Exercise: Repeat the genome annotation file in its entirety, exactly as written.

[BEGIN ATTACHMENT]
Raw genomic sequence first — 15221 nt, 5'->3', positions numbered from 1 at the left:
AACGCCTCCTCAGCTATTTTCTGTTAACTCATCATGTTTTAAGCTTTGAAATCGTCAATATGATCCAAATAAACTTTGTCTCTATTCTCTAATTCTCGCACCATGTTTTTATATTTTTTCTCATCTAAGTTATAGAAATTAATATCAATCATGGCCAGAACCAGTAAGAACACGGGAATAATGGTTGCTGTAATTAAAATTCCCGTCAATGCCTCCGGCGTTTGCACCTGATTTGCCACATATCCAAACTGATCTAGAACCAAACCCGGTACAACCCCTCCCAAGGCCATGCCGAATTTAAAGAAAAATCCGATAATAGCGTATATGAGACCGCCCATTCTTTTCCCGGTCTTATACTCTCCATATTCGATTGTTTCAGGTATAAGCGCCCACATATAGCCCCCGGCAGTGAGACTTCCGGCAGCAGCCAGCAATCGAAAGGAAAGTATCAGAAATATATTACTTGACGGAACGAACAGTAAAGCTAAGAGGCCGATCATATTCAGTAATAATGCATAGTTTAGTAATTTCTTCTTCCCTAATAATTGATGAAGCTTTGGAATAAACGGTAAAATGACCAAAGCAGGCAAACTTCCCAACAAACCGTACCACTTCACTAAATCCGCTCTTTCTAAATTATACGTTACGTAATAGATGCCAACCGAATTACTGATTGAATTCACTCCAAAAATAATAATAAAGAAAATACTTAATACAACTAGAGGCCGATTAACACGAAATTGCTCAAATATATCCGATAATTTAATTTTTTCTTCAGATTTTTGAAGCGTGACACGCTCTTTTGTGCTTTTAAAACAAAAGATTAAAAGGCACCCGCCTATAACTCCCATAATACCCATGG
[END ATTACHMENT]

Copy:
Raw genomic sequence first — 15221 nt, 5'->3', positions numbered from 1 at the left:
AACGCCTCCTCAGCTATTTTCTGTTAACTCATCATGTTTTAAGCTTTGAAATCGTCAATATGATCCAAATAAACTTTGTCTCTATTCTCTAATTCTCGCACCATGTTTTTATATTTTTTCTCATCTAAGTTATAGAAATTAATATCAATCATGGCCAGAACCAGTAAGAACACGGGAATAATGGTTGCTGTAATTAAAATTCCCGTCAATGCCTCCGGCGTTTGCACCTGATTTGCCACATATCCAAACTGATCTAGAACCAAACCCGGTACAACCCCTCCCAAGGCCATGCCGAATTTAAAGAAAAATCCGATAATAGCGTATATGAGACCGCCCATTCTTTTCCCGGTCTTATACTCTCCATATTCGATTGTTTCAGGTATAAGCGCCCACATATAGCCCCCGGCAGTGAGACTTCCGGCAGCAGCCAGCAATCGAAAGGAAAGTATCAGAAATATATTACTTGACGGAACGAACAGTAAAGCTAAGAGGCCGATCATATTCAGTAATAATGCATAGTTTAGTAATTTCTTCTTCCCTAATAATTGATGAAGCTTTGGAATAAACGGTAAAATGACCAAAGCAGGCAAACTTCCCAACAAACCGTACCACTTCACTAAATCCGCTCTTTCTAAATTATACGTTACGTAATAGATGCCAACCGAATTACTGATTGAATTCACTCCAAAAATAATAATAAAGAAAATACTTAATACAACTAGAGGCCGATTAACACGAAATTGCTCAAATATATCCGATAATTTAATTTTTTCTTCAGATTTTTGAAGCGTGACACGCTCTTTTGTGCTTTTAAAACAAAAGATTAAAAGGCACCCGCCTATAACTCCCATAATACCCATGG